Next up: the notes
You’ll notice in the image above that some notes have proper circle notes, while some have small Xs or other symbols. A proper note signifies a drum, while the Xs refer to cymbals and the other symbols have special meanings.
This might sound like a lot to remember. Don’t get overwhelmed. Luckily, there’s an easy way to use the drum kit you have: know it like the back of your hand to make sense of drum notation.
Use this diagram to help. The height of where the note for a particular drum or cymbal will be on the staff corresponds to the where you physically play it.
For example, both the hi-hat cymbals and the bass drum are played with the foot. That’s why they are located so far down on the stave. On the other hand, cymbals that you play with your hands high above the drums are at the highest points of the staff.
The staff positioning was created logically so that it makes sense to drummers. Use your intuitive knowledge of your drum kit to help.
Moving on: time signatures
A time signature is the notation at the beginning of each piece of drum music that identifies what the meter of the music will be. It communicates the number of beats per measure. They are formatted as two numbers, one on top of the other. Most time signatures have a 4 as the bottom number, meaning the meter is based on quarter notes. Sometimes they might have another number, like an 8, at the bottom. This means it is comprised of a number of eighth notes.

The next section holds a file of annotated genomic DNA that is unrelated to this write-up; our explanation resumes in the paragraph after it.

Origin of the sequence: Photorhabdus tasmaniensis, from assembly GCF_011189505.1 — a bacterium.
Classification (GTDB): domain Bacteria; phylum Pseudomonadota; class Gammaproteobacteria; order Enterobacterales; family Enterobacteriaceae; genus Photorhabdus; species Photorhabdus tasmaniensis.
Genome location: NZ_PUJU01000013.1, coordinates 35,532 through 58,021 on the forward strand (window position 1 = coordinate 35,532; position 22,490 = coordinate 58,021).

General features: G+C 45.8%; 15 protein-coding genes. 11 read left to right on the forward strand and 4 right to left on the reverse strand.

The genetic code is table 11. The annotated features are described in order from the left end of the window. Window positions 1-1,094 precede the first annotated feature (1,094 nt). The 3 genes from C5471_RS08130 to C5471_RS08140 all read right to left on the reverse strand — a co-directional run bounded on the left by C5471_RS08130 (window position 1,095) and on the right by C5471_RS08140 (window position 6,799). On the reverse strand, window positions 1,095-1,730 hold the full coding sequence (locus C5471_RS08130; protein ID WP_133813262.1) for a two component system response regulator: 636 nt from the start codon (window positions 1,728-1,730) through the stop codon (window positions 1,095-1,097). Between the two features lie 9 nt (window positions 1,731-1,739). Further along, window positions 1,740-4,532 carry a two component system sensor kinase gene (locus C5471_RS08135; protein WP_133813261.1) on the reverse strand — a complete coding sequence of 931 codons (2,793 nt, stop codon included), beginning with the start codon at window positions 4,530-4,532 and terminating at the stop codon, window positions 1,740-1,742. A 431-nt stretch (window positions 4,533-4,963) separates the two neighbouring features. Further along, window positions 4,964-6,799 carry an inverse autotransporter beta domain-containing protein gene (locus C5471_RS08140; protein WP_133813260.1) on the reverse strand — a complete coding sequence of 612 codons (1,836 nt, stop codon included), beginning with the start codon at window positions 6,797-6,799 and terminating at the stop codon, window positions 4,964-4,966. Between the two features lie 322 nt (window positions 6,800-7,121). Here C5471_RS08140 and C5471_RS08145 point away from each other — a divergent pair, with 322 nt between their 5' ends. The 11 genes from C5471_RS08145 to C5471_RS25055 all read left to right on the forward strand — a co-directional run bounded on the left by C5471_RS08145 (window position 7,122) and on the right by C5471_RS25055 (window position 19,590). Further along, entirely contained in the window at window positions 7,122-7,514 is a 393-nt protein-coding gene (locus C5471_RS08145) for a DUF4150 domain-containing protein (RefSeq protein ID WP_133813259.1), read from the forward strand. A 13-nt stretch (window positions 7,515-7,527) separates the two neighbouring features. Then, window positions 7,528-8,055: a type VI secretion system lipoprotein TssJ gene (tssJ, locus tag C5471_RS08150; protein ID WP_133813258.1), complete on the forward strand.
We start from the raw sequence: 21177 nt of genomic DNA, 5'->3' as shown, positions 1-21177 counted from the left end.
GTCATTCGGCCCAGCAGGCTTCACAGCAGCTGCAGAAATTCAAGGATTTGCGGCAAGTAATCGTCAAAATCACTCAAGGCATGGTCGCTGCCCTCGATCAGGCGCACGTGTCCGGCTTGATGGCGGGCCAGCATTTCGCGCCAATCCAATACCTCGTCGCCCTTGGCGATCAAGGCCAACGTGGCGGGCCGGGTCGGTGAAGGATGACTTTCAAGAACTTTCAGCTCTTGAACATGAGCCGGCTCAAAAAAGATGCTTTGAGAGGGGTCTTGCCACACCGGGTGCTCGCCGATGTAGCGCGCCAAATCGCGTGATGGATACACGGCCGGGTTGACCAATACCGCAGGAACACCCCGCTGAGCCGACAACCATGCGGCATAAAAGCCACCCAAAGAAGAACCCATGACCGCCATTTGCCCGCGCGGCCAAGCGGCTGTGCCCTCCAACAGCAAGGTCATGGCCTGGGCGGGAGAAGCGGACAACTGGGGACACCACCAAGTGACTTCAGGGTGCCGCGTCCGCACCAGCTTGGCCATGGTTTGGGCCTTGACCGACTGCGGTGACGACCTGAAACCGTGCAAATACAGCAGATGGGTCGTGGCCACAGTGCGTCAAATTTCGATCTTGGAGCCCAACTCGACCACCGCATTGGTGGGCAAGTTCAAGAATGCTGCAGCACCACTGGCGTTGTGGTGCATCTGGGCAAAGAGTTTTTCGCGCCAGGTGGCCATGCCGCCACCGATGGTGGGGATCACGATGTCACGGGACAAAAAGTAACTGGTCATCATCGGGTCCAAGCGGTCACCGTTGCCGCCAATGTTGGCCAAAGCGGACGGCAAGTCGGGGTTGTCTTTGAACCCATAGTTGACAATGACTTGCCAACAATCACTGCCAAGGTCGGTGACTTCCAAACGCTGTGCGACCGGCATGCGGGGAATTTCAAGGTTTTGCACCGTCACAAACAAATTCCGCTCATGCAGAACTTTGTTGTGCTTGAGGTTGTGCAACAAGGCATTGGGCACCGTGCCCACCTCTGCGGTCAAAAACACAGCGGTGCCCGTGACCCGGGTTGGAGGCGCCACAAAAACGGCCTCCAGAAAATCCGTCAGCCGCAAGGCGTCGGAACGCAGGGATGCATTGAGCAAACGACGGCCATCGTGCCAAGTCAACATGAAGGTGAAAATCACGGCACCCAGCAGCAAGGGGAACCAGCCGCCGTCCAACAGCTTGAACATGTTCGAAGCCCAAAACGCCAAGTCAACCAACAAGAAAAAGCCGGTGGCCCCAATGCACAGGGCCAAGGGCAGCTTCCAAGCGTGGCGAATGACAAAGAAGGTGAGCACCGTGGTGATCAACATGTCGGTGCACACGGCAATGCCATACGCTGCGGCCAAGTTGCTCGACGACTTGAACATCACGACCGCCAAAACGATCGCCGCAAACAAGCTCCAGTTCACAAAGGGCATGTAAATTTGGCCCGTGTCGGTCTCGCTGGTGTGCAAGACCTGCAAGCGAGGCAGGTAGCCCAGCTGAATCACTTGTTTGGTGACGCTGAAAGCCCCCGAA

Here’s how to tell them apart:
- The most common time is a 4/4 meter. It’s actually called “common time.” This means each time you tap a beat, it is equivalent to one quarter note. Now, this doesn’t mean the music will only be comprised of quarter notes. It can be made of half notes, eighth notes, rests, etc. As long as it equals four quarter notes, it works.
- Waltz time is another common time signature that is in 3/4 meter. This means each measure is comprised of three quarter note beats. The first beat of the three is a downbeat while the next two are upbeats. It creates the classic “waltz” style of music.
- March time is 2/4 meter. It is equivalent to chopping a 4/4 meter in half. With this time signature, you start and stop on the downbeat.
- Another common time signature without a 4 on the bottom is 6/8 time. This means the beat is not based on quarter notes, as it was in the other examples given. It’s a grouping of six eighth notes in each measure. In counting out the beat to eight, the downbeats are on one and four.
Quick guide to notes:
Now that you understand the foundation of drumming sheet music ( staff, time signature, and measures), let's get into the actual playing of notes. While you won’t need to understand what pitch the notes have (because drum notes don’t have pitch), you do need to understand how different notes affect the rhythm.